Carew Castle

Then, in 1109, Cadwgan ap Bleddyn, the ruler of Powys held a feast for his nobles at a place close to Cenarth Bychan. Cadwgan’s son Owain, hearing that Nest was at Cenarth, decided to pay her a visit. As they were related this seems a perfectly normal thing to do, but their meeting was to cause an almighty upheaval in West Wales. Owain was spellbound by Nest’s beauty and was determined to seize her for himself.

He returned at night with some followers and managed to gain entry to the castle. His men then set fire to the buildings and in the confusion surrounded the room in which Gerald and Nest were sleeping. Nest, realising that her husband would be killed if he fell into the hands of the attackers, persuaded Gerald to escape down a privy shute and she and her children were then taken prisoner and carried off.

This story, romantic as it sounds, may not be the whole truth. Cadwgan ap Bleddyn had actively opposed Norman expansion into West Wales and the attack on Cenarth Bychan was possibly the first move in a planned rising, with the abduction of Nest as a political act intended to undermine the honour and reputation of one of the most important Norman lords in west Wales, as well as delivering a valuable hostage into Welsh hands.

The Normans reacted to the raid with not only with fire and sword but with cunning. Those Welsh nobles were thought to be enemies of Owain, or who might be sympathetic to the Normans, were offered the lands of Owain and Cadwgan, if they could take them. Within a short time, Owain was forced to flee to Ireland. His father remained in Wales and by the end of the year had been restored to his lands on payment of a fine and having sworn an oath not to give any aid to his son.

The chronicles make no mention of Nest, or of what happened to her. At some point she and her children were returned to Gerald. It is known that after 1109 she bore Gerald another son and that he later welcomed her brother Gruffudd as a guest at Pembroke Castle. Gruffudd had been sent to Ireland as a child in 1093, after the death of their father Rhys and had remained there ever since. Not long afterwards, Owain also returned from Ireland and began a campaign of raiding and plundering Norman lands. In 1114, King Henry brought an army into Wales to put an end to the chaos. Owain eventually came to terms with the king and was given back his hereditary lands.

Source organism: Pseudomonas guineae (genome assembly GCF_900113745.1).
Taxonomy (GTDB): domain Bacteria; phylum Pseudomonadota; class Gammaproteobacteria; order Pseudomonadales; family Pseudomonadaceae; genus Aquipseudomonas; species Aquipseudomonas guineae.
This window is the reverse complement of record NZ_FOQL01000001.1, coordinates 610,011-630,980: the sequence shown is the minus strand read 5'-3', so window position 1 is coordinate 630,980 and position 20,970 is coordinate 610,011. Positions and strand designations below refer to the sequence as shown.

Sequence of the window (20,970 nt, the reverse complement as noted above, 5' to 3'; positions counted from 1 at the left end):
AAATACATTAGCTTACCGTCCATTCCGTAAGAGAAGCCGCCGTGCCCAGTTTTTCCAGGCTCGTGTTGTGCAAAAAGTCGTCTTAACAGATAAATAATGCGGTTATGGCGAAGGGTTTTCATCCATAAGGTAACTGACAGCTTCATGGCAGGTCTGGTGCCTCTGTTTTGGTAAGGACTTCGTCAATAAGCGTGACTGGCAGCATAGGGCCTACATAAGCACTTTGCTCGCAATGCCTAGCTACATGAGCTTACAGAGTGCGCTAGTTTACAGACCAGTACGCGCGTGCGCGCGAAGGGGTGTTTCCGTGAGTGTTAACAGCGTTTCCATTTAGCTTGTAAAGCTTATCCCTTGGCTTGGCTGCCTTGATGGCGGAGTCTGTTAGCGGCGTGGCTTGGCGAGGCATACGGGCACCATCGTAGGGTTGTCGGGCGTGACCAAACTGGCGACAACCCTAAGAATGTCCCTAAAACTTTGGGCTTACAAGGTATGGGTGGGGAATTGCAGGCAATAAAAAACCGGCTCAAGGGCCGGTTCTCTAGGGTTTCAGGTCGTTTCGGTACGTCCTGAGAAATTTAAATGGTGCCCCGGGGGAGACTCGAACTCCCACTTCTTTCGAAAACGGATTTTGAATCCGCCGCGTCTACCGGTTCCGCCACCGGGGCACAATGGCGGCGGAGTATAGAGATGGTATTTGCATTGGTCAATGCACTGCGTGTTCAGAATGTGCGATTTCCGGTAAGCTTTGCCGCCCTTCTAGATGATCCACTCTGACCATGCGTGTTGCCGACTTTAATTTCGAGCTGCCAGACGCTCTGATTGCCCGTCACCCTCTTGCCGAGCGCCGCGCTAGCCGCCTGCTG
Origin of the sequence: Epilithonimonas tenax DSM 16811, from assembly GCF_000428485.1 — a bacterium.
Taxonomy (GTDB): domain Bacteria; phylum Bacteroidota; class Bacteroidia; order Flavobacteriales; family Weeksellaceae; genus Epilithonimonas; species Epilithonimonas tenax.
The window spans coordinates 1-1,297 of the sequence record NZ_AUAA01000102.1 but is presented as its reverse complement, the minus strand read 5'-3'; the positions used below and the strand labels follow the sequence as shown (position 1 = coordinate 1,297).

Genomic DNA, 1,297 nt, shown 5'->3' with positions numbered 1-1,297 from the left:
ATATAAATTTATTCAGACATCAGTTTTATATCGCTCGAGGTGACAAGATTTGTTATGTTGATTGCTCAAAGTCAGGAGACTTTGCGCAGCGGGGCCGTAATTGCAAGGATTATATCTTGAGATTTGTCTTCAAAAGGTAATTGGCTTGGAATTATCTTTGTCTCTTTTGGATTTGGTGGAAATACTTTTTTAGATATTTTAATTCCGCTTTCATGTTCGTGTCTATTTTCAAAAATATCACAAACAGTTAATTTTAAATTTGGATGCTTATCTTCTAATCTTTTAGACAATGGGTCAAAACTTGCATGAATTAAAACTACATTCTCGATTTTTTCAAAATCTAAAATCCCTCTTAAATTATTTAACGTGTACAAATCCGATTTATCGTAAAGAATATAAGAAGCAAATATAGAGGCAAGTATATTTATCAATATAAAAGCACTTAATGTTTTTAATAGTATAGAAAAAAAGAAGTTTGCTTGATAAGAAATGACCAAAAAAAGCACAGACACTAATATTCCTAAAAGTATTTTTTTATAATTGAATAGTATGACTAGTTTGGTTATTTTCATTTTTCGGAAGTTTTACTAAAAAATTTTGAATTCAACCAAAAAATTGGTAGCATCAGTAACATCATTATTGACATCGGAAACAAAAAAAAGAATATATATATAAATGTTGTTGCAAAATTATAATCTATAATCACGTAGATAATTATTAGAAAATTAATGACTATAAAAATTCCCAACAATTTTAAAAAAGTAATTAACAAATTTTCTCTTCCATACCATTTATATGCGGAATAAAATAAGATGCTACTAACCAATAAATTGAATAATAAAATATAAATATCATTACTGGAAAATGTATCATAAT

Nest may have been hoping for some peace and quiet after such a turbulent time, but further shocks awaited her. Her brother Gruffudd was now accused of plotting rebellion against King Henry. He wasted no time in explanations, but joined forces with other rebels and began attacking Norman and Flemish settlements.

Nest found herself in the middle of not only a national uprising, but a vicious family quarrel. Gerald set about defending the Norman lands against his brother-in-law, marching in 1116 towards Carmarthen with an army of Flemish settlers. Somewhere near the town he came face to face with Owain ap Cadwgan. Despite the fact that Owain was also now fighting against the rebels, conflict broke out between the two groups. The Welsh chroniclers tell us what happened next.

…the Flemings were fired with the old hate that formerly existed between them and Owain; for many a time had Owain done them hurt. Instigated also by Gerald, the man from whom Owain had carried off his wife…they thought to pursue Owain…and with shooting on either side, Owain was wounded until he was slain.

By 1136, Gerald of Windsor too had died. Nothing is known about his end, but Nest was faced with a stark choice - remarriage or entry into a convent. As a potential heiress, the Normans would not have allowed her to remain single. It seems that Nest entered into marriage with Hait, sheriff of Pembroke. According to Gerald of Wales, her grandson, she bore Hait at least one son. This marriage appears to have been short-lived, for at some point she married Stephen, constable of Cardigan Castle. She had another son, Robert, who seems to have grown up in close connection to his half-brothers, Nest’s other sons. Gerald of Wales knew him well and described him in admiring terms.

In the years that followed, there were further rebellions by the Welsh against the Normans. In many of them, Nest’s sons were amongst the leaders and soldiers of the Norman armies. In 1136 her brother, Gruffudd ap Rhys was involved, with his wife Gwenllian, in a huge and ultimately futile, uprising. Gwenllian and her son Morgan were beheaded and a year later Gruffudd died.

The date and place of Nest’s own death is unknown, as is the location of her burial. Her sons, the FitzGeralds and the FitzStephens, all formed part of the new and influential Norman-Welsh dynasties that were to become prominent in Wales and eventually Ireland and beyond. Although we know so little about the detail of her life, Nest, ‘Helen of Wales’ has never been forgotten in her native land. 

Categories:History, Pembrokeshire